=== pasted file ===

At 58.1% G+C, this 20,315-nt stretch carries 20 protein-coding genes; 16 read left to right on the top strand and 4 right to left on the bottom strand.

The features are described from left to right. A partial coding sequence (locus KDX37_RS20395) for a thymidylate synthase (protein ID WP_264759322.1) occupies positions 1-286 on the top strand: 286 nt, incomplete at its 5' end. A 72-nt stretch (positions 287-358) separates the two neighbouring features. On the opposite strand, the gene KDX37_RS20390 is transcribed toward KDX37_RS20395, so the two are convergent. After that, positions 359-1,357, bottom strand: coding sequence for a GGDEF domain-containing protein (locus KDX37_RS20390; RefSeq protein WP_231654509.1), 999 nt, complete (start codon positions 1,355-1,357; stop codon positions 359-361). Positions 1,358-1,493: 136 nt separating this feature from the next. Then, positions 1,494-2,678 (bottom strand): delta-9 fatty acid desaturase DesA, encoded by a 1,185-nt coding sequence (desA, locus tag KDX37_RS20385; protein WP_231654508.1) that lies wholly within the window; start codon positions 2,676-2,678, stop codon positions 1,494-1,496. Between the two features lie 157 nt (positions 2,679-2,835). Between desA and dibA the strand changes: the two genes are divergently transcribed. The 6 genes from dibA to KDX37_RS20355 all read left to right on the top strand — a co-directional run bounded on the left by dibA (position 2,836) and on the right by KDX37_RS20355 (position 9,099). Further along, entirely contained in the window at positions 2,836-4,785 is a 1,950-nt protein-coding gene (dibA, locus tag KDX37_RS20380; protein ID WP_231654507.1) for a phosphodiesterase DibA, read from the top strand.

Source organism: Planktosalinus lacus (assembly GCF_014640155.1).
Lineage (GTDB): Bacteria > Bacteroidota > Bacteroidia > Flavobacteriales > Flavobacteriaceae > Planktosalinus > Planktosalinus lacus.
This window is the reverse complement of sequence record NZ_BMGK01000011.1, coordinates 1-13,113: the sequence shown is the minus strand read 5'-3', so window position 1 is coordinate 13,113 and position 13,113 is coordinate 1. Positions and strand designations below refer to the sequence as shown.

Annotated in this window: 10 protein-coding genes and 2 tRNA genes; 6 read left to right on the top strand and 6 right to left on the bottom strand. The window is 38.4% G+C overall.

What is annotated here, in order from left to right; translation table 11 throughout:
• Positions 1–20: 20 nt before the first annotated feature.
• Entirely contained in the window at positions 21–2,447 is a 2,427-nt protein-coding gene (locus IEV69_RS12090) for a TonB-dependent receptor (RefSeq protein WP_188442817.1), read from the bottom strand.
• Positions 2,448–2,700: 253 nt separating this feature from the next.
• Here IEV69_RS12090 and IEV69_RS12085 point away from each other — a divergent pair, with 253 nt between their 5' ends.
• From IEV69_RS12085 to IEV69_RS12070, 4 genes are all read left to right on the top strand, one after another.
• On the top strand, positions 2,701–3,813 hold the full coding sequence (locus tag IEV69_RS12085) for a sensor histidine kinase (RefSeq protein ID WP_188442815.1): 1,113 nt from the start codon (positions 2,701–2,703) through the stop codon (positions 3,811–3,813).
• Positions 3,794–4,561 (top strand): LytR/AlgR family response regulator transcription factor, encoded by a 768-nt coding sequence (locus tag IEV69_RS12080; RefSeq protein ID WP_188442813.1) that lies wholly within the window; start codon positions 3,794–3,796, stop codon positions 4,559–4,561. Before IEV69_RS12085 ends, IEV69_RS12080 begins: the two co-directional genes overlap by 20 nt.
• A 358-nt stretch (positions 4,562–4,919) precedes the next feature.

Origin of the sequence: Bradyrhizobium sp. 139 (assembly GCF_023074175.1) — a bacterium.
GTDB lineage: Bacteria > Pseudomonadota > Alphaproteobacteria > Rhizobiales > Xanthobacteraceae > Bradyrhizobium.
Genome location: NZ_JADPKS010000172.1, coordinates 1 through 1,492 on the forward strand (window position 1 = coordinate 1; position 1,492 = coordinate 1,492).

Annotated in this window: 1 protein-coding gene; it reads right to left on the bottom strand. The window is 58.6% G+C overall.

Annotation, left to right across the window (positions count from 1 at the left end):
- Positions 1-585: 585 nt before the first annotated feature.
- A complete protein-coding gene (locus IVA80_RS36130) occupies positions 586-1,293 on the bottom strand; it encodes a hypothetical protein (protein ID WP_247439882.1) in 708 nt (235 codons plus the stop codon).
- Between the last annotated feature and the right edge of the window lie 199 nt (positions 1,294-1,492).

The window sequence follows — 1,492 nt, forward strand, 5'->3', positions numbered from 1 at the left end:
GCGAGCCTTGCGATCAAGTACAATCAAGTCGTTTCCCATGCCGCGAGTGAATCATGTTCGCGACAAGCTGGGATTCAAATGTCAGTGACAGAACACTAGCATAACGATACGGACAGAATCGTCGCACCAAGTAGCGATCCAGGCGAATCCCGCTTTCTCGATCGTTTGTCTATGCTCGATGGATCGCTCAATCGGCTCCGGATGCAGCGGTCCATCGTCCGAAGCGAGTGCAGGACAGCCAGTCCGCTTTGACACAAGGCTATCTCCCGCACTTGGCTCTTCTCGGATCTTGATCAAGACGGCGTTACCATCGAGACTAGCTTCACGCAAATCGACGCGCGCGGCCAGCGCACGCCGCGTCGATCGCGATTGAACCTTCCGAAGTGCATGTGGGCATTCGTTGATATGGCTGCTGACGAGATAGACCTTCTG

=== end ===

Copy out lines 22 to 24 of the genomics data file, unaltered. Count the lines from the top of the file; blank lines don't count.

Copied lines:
- A complete protein-coding gene (locus IVA80_RS36130) occupies positions 586-1,293 on the bottom strand; it encodes a hypothetical protein (protein ID WP_247439882.1) in 708 nt (235 codons plus the stop codon).
- Between the last annotated feature and the right edge of the window lie 199 nt (positions 1,294-1,492).

The window sequence follows — 1,492 nt, forward strand, 5'->3', positions numbered from 1 at the left end: